EVGA P55 Micro E652: $130 (on sale at three weeks ago)
    Antec MiniP180: $79 (on sale at three weeks ago)
    Radeon HD5770: $169
    HardDrives: 40GB Intel V-series G2 SSD: $120; WD 1TB Caviar Green: $89
    RAM: 4GB Corsair XMS3 1600MHz DDR3: $93
    PSU: Whatever you want for $130 or less. I'd get a Corsair HX650.
    Optical drive: I just go with DVD/CD, don't care about BluRay, so we'll just keep your BluRay drive ($110).
    OS: I run Win7x64 Pro, which was $99 pre-ordered. We can keep your $105 lesser edition though, whatever.
    Total: $1174.
    In my build, I got 8GB of RAM, but my OS was a little cheaper, and my optical drive was a LOT cheaper. I spent $994 (including tax) and I have a $10 rebate on my Corsair PSU that I mailed out, so should get $10 back on that eventually.
    And this thing is ridiculously power efficient compared to the Core2Duo/8800GT rig I was running previously.
    Between the Core i5 & P55 C-state/speedstep/whatever power saving technology and the HD5770's power saving technology, this system is amazingly more efficient.
    And working with the MiniP180 was probably a lot less of a hassle when it comes to the build and installation. Oh and I used an extra Arctic Cooling Freezer 7 Pro I had laying around for my CPU hsf, which was probably easier to install than that Scythe.
  • spunlex - Wednesday, January 27, 2010 - link

    I find it very strange that the i5-661 was chosen over the i5-660 considering the goals of this build. Why do you want an igp dumping more heat if your not going to use it?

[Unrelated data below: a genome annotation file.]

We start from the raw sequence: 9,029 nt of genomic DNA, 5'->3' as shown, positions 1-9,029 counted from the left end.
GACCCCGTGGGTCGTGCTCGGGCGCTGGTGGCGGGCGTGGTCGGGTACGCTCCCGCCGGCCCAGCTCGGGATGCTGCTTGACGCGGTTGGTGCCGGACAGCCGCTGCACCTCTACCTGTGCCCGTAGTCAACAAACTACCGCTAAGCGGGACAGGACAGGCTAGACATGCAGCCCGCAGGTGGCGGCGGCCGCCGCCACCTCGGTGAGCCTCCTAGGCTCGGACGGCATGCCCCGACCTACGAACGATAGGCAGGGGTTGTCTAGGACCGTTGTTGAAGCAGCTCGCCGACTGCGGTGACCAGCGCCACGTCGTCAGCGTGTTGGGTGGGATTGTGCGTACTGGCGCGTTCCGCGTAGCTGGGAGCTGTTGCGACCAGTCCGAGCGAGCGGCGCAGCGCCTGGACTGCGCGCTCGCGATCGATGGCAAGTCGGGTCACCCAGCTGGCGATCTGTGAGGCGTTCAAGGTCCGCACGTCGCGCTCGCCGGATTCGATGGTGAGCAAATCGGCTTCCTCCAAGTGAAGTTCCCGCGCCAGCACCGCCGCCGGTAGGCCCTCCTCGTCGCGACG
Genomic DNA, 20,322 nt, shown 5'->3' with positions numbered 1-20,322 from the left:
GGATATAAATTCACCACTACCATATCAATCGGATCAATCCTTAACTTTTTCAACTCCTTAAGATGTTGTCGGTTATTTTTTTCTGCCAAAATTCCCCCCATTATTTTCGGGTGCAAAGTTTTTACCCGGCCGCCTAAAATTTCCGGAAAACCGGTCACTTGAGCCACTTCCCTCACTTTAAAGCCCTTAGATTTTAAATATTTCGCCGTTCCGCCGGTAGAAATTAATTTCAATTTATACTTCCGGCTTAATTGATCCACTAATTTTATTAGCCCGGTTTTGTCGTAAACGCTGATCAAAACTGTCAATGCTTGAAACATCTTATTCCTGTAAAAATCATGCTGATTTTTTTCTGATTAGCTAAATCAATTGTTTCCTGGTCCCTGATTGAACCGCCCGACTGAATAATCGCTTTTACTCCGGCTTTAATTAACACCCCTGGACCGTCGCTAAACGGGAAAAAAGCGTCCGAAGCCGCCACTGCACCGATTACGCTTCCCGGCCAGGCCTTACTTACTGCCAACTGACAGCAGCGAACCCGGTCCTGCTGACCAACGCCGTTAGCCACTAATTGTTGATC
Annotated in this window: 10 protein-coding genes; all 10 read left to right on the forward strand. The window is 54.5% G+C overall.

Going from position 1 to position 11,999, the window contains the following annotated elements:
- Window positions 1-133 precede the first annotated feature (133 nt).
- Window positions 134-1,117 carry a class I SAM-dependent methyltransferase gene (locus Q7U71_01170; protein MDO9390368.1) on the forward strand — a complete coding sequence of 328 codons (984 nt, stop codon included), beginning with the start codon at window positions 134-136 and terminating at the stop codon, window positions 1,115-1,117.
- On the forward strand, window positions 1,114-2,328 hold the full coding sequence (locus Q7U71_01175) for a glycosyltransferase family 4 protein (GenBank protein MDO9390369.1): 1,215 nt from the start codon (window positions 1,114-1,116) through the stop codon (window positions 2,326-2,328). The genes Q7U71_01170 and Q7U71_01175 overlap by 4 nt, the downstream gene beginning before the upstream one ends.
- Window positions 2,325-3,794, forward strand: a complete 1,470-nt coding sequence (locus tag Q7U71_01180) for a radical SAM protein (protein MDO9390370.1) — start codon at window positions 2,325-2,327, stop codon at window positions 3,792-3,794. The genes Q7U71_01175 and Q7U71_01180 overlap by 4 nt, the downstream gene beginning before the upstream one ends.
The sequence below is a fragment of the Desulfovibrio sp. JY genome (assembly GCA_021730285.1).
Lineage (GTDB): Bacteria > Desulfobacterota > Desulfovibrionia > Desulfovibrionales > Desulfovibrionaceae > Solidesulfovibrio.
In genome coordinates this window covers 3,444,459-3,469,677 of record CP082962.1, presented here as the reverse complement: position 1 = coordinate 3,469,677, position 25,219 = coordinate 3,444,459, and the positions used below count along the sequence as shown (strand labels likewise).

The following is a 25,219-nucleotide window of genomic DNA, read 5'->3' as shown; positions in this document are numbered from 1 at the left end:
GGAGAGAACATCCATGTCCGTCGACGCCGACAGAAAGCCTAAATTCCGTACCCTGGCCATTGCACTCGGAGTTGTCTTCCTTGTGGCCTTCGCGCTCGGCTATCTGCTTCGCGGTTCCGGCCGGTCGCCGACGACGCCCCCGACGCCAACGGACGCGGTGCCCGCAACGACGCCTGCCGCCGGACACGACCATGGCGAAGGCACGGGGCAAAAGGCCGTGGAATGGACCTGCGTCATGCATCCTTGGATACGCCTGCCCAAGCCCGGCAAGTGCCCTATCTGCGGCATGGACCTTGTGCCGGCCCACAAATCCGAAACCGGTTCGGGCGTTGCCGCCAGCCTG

• Paulman - Wednesday, January 27, 2010 - link

    I think I have a couple improved suggestions for how to spec this system out on a budget:

    1) Instead of a $800 SSD drive, you can just go with a ~$200 64GB SSD drive like the OCZ Agility and pop in a $50-60 500-640GB 72000 RPM drive for storage. You will not lose much general usage performance.

    2) Keep the Radeon HD 5850. You can save about $80+ dollars by going with a Core i3 530 instead of the i5 661, and again, you won't lose much performance at all. Maybe 10-20%? You WILL lose about 50% performance in games, I would guess, if you went with the 5770 instead of the 5850, though.
  • juliusdavies - Wednesday, January 27, 2010 - link

    +1 to Alphacheez's comment.

    The Core i5-660 is rated at 73W TDP compared to the i5-661's 87W.

    I would really like to see the following comparisons:

    Discrete Graphics: i5-660 vs. i5-661

    Integrated Graphics: i5-660 vs. i5-661

    Otherwise keep everything else the same!

    I think such a series of comparisons would be fascinating.
  • jtroutma - Wednesday, January 27, 2010 - link

    I actually did something very similar to this build for my system a few months back. My goals were a bit different however; i7 920 system, overclock it, and watercool it. I documented a lot of the details here:">

    Would love to chat with the author of the article however and share details on how he got around some more of the challenging details involved with his build (same case just an earlier version)

  • Mr Perfect - Wednesday, January 27, 2010 - link

    I don't know why, but I'm always surprised when a "SFF" build turns out to be a MATX board and not MITX. OEMs like Dell and HP have been pumping out nothing but MATX machines for years, and I haven't had to fix a full size ATX at work since... 2007?

    MATX isn't SFF in consumer circles, it's standard. I'm glad to see it's finally gaining ground in the enthusiast market.
  • strikeback03 - Thursday, January 28, 2010 - link

    I don't really see the point of mITX if you are fitting a card the size of the 5850. If this were a small box using the integrated graphics of Clarkdale then it would make much more sense.